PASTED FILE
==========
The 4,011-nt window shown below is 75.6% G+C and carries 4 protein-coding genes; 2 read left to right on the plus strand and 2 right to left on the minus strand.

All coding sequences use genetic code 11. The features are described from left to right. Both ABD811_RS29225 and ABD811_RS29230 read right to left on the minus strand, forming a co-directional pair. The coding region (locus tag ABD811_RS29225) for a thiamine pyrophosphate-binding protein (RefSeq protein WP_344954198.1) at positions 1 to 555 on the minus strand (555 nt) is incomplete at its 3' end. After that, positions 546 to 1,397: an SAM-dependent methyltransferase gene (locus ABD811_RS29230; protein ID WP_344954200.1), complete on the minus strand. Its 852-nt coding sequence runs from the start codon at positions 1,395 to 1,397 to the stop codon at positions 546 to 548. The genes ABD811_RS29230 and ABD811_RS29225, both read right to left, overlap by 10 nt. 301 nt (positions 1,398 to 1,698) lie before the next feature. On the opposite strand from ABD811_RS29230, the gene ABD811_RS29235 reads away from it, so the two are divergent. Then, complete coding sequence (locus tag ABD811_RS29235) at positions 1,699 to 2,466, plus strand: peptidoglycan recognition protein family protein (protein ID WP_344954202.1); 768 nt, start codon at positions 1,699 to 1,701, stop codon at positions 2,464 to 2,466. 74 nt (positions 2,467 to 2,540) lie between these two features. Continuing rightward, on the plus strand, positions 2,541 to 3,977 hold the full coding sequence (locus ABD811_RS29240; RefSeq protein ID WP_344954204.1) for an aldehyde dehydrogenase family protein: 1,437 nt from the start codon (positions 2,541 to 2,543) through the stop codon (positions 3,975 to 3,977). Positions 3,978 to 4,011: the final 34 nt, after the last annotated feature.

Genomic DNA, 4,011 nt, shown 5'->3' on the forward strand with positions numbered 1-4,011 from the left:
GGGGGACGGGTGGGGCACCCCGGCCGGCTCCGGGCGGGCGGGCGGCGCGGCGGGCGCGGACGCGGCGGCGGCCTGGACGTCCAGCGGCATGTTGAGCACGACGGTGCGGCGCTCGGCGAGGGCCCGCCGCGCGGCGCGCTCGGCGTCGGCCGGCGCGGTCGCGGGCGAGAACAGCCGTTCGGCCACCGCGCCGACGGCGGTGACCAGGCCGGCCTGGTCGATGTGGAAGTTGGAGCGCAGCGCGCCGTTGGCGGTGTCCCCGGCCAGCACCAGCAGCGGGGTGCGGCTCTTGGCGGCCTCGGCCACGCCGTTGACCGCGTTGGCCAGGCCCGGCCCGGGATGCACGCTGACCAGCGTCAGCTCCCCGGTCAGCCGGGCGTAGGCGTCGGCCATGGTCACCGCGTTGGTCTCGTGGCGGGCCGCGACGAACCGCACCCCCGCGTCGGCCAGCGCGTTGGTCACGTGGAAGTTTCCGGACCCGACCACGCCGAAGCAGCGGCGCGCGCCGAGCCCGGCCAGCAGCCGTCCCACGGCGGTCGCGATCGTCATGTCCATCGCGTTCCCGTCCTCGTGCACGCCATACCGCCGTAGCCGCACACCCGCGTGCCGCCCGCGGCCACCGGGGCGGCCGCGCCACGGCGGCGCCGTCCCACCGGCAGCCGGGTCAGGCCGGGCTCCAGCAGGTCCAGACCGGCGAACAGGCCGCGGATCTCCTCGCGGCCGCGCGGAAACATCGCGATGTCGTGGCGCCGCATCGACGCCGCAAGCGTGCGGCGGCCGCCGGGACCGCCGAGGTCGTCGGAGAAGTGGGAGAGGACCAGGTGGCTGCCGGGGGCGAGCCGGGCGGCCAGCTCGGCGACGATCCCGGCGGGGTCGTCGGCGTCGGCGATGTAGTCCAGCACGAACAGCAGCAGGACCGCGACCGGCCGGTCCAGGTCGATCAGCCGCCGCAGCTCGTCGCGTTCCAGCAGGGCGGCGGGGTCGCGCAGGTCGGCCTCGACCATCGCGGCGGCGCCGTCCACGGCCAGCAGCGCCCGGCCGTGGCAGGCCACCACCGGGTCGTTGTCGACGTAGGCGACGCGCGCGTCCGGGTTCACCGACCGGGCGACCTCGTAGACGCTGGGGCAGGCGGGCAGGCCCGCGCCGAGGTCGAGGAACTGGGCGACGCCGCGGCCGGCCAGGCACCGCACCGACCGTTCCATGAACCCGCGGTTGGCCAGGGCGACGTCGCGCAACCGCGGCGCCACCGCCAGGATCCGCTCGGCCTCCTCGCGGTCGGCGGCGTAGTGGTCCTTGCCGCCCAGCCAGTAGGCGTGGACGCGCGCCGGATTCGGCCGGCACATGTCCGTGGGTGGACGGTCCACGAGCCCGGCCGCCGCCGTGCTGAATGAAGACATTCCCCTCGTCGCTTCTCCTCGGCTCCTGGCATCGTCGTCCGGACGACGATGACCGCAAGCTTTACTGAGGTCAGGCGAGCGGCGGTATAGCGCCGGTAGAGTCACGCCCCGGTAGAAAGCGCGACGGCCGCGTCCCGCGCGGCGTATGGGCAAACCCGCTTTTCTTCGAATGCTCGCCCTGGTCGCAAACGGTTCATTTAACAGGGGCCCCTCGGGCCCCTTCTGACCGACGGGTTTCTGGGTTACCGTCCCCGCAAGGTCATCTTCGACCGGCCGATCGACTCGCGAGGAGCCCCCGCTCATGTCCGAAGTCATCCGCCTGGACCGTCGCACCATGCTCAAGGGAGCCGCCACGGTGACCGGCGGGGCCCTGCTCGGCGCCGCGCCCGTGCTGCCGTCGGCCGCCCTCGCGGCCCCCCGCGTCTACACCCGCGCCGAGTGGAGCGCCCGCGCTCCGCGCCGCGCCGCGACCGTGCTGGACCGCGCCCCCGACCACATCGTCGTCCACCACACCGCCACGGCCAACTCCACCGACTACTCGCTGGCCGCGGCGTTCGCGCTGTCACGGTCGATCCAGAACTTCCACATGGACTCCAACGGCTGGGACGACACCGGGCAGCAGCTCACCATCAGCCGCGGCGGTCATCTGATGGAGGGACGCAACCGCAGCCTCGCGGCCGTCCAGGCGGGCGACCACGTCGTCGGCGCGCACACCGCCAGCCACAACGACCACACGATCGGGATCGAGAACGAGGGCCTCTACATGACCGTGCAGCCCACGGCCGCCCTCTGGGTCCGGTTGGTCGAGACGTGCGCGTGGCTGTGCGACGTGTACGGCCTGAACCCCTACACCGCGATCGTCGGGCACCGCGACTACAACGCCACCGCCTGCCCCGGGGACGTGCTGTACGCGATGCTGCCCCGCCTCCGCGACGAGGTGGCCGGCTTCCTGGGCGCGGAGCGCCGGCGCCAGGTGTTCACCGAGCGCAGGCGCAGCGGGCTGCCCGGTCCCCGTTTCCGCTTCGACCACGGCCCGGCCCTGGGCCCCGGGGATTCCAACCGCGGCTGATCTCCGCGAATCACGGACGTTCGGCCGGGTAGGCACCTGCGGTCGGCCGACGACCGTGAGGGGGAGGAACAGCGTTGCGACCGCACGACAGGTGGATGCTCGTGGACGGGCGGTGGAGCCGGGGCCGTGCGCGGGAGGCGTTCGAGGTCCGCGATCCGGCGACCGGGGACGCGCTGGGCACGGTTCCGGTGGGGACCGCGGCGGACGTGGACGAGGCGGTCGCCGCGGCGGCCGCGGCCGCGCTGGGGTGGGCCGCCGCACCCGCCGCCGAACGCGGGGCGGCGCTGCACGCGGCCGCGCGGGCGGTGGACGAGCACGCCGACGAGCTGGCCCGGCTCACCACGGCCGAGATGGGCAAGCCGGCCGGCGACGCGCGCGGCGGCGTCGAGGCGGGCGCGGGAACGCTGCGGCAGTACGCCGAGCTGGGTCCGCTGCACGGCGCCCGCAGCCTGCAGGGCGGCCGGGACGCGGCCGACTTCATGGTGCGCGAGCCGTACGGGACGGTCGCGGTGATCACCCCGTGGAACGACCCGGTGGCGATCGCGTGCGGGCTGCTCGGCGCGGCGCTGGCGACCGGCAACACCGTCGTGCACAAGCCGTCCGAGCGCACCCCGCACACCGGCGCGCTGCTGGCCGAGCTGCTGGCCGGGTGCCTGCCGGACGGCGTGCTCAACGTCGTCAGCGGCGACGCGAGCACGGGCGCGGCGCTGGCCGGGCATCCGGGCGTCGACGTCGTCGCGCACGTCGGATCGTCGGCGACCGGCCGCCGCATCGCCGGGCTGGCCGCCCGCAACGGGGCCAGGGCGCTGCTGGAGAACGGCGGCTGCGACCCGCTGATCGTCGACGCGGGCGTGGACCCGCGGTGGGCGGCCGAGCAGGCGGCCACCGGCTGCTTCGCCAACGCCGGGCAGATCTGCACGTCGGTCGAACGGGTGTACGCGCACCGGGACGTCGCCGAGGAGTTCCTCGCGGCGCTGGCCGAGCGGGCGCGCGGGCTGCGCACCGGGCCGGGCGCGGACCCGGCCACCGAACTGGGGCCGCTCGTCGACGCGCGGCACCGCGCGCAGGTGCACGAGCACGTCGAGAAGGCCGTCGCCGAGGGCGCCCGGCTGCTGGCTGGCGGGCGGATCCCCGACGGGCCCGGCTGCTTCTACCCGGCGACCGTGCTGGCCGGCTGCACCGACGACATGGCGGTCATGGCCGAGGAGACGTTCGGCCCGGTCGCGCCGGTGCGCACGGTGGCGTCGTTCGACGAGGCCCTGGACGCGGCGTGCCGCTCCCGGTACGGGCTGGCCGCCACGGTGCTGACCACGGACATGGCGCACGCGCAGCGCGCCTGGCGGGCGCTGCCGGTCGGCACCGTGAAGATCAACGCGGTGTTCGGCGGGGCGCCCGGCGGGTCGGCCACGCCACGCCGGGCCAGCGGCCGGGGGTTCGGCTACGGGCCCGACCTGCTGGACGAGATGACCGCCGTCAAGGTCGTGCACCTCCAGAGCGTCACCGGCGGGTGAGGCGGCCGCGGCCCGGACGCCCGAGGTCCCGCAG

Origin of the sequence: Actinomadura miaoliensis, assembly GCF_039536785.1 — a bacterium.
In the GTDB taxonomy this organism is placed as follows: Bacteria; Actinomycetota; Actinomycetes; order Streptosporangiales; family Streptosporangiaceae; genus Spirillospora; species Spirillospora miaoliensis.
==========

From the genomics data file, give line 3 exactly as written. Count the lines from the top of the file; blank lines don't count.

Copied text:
Genomic DNA, 4,011 nt, shown 5'->3' on the forward strand with positions numbered 1-4,011 from the left: